It just wouldn't be responsible, advocating violence before a mass audience of impressionable readers, but we can't help it. Our jealousy burns so deeply that the visceral caveman within tells us to pop Keith Kaucher in the nose. Not that he's wronged us in any way, but having scored a '65 fastback Mustang for a paltry $500, we're seething with so much envy the advanced reasoning capacity more evolved Homo sapiens such as ourselves should have seems to no longer function. At least we can find solace in the fact that this Mustang defines the very essence of a handling street machine in every way and looks damn good doing it.
The story is the stuff of time-honored myths, but it really happened and the proof stands before us in the sheetmetal. Just by chance, Keith spotted the fastback parked in front of a pawn shop while cruising the streets of L.A. one day. He tracked down the owner and struck up a deal for $500, which even 14 years ago was an unbelievable bargain. These days, that much dough wouldn't even cover tax on a sad hunk of rust that merely resembles a fastback Mustang. "I went out bragging to all my buddies about how much I got it for, and they were all just stunned," says Keith. "I totally lucked out." The car was far from show-worthy, however, and required eight years of hard work to finish. "Someone had stopped loving it a long time ago when I found it. The car got messed up in the L.A. riots, and it was in really cruddy shape. The hood was munched, and the windshield was destroyed."
Formerly a diehard Chevy man--having once owned a '66 Corvette, '67 Chevelle, '69 El Camino, and a '72 Monte Carlo--inspiration to jump ship to the Ford camp came from multiple sources. After helping his best friend put together a Shelby Mustang, Keith wanted one of his own. Although he couldn't afford a real one, building a clone was a viable alternative. "I've always liked the black and gold color scheme of the GT350H," he explains. "I saw one for the first time when I was 17 years old and thought 'If I ever do a Ford, that would be a cool one to build.'" Furthermore, he had some vows to keep. "I had to sell my '66 Corvette in order to pay for school, so I promised myself that once I was better off, I'd build another car and never sell it."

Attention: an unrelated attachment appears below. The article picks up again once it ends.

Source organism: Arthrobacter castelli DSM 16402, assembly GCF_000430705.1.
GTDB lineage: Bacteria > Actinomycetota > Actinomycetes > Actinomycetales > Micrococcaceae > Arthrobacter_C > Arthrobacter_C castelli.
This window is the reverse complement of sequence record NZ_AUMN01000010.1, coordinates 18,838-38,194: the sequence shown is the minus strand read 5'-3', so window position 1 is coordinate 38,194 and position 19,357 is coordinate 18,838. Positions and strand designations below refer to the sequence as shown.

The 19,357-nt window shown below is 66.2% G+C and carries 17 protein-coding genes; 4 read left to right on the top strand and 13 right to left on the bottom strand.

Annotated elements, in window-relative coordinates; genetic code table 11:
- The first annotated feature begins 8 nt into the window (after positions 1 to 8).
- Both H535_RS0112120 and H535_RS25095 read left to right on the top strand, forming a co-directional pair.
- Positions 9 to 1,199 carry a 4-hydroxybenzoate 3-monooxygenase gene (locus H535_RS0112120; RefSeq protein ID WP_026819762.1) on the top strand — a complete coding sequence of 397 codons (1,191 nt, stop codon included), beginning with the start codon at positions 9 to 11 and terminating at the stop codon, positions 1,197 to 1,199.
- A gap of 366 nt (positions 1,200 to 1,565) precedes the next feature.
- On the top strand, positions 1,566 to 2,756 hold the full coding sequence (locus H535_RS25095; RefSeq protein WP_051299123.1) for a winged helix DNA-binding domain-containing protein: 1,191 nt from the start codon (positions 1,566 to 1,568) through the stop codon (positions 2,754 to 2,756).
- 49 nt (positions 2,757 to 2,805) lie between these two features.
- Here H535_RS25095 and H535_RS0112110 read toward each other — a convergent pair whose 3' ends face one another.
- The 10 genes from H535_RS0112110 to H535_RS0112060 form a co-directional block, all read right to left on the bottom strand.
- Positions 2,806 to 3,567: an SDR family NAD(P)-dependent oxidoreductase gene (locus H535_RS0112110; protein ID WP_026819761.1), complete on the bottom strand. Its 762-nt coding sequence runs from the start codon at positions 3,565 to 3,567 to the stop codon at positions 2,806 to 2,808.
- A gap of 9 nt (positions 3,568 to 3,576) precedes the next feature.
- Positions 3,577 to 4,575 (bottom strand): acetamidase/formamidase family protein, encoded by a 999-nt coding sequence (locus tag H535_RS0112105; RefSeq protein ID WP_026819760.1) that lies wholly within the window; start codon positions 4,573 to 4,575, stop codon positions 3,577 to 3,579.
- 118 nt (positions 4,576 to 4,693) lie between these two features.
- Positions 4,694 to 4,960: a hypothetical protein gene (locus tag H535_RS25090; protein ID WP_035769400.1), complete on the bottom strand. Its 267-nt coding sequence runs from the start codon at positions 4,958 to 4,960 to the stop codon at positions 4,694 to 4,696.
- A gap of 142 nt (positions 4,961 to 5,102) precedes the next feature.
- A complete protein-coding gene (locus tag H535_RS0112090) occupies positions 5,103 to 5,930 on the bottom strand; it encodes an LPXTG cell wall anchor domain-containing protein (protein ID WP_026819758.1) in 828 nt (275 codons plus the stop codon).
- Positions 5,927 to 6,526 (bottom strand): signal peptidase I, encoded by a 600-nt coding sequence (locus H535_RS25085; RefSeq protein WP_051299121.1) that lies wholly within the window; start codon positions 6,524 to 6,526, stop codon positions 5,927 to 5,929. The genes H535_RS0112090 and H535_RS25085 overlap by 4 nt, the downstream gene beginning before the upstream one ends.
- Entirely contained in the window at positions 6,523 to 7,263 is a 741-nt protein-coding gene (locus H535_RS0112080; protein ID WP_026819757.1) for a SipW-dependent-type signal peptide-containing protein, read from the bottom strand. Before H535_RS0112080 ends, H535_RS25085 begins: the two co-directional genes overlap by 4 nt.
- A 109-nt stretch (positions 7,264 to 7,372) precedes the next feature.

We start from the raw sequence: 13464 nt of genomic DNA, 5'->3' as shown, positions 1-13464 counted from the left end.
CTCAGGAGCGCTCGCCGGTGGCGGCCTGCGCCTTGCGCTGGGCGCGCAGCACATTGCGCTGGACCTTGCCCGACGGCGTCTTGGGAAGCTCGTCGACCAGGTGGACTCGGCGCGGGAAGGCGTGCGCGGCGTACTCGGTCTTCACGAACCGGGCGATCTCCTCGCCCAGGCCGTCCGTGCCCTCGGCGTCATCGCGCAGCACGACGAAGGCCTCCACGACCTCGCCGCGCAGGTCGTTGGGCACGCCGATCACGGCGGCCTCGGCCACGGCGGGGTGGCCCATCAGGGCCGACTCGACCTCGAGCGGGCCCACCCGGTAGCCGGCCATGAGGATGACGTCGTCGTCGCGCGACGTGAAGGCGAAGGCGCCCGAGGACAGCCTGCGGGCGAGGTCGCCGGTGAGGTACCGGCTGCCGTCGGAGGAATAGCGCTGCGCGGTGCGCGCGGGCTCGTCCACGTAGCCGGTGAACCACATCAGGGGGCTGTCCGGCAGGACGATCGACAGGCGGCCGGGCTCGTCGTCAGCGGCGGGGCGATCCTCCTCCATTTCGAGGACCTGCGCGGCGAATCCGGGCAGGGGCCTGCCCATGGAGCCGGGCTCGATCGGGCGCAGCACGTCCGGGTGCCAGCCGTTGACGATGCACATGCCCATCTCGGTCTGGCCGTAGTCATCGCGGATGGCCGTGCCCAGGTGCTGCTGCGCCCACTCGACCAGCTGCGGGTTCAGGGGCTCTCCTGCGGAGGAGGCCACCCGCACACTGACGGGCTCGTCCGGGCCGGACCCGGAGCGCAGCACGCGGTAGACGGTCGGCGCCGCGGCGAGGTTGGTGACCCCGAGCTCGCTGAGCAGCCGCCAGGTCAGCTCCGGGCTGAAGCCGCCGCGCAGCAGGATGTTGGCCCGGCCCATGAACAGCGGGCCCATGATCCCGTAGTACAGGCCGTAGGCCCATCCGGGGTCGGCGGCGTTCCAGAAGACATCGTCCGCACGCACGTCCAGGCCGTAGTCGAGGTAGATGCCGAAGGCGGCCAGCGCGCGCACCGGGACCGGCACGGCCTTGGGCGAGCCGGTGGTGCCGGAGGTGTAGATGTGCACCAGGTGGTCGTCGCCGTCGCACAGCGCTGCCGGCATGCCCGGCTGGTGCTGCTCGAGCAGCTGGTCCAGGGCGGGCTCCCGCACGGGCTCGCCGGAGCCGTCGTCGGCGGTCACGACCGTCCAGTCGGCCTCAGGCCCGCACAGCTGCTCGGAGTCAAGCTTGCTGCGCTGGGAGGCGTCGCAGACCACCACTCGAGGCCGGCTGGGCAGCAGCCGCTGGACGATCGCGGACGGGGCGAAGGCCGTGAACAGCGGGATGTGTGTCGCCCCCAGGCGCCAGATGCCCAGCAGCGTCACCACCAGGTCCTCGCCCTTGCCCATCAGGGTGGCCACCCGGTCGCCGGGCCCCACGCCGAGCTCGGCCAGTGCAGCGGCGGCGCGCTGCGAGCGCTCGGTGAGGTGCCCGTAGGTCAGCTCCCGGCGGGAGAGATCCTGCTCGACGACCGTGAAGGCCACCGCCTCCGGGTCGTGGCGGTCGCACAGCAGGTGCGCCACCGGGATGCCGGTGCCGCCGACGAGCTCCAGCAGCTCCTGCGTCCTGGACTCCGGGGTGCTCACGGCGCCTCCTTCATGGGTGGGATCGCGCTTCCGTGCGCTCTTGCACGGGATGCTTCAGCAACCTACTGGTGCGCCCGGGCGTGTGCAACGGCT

A custom car designer by trade, Keith already had a good idea of how he wanted to build the Mustang. The plan called for designing a purposeful track car that could still be driven comfortably on the street. As for what type of track it would be raced on, his buddies once again played a role in helping make up his mind. "I still hang out with the same friends I went to high school with, and we all used to street race back then," he says. "Then one day one of my friends came back from an open track event, and couldn't stop talking about what a thrill road racing was and how much better it was than drag racing. After that, we all stopped drag racing and have been building road race cars ever since."The heart of any serious track car is the chassis, and Keith turned to the pros at Maeco Motorsports (Northridge, Calif.), who have tuned the suspensions of many vintage Trans Am racers in their time. The Mustang's underpinnings feature boxed front upper and lower control arms and custom-valved Koni shocks at the corners. Providing the roll stiffness are Maeco 720-lb/in front coils, 160-lb/in rear leafs, and a 13/16-inch front sway bar. Braking is handled by a set of stock Mustang front discs with carbon fiber pads up front and stock Lincoln Versaille units out back. Since the Mustang is primarily a track warrior, the rolling stock is all go, and easy on the show. No monster billet wheels here. DOT-legal Hoosier slicks (measuring 245/45) wrap 16x8-inch American Racing Torq-Thrust II wheels. And yes, he drives with them on the street, too.
Like most road racers, Keith knew obscene power wasn't necessary to run up front, and kept horsepower figures within reasonable levels when designing the engine combination. It's based on a 302 small-block that's been bored 0.030-inch over for a grand total of 306. Following the keep-it-simple theme, the rotating assembly consists of a stock crank, Eagle connecting rods, and 10.75:1-compression Speed Pro pistons. Finishing off the top end are a set of mildly ported Edelbrock Performer RPM aluminum heads, an Edelbrock intake manifold, and a Holley 700-cfm carburetor. An Engle 244/248-at-0.050 solid-lifter cam bumps Erson roller rockers and 2.02/1.64-inch valves. Steve Beck of Check Point Automotive (Los Angeles, Calif.) put it together. On the chassis dyno, the motor puts out 348 rear-wheel hp at 6,500 rpm and 410 lb-ft of torque at 4,100 rpm. Although those numbers will hardly blow people away on paper, it's more than enough for a car weighing just 2,890 pounds. For added durability, there's a custom oil cooler and after 20,000 miles, it seems to be doing its job just fine. "After eight years and lots of brutal sessions on the road course, it still runs as hard as ever," says Keith.
To couple that power to the tires, the stock automatic was junked in favor of a Top Loader four-speed trans. It's fed by a McLeod clutch and lightweight flyweel, and shifted with a Hurst Competition Plus handle. Keith says the new clutch and flywheel combo dropped a solid 24 pounds from the stock Boss 302 hardware that was previously in the car. Out back lives a 9-inch rear end with 4.11:1 gears and a Detroit Locker differential. Although the combination works great, he plans to upgrade to a five-speed gearbox in the future.
The all-business motif accentuated by touches like the custom-flared fenders and blacked-out wheels on the outside permeate into the cabin as well. Frivolous embellishments are kept to a minimum, and the focus is on purposefulness.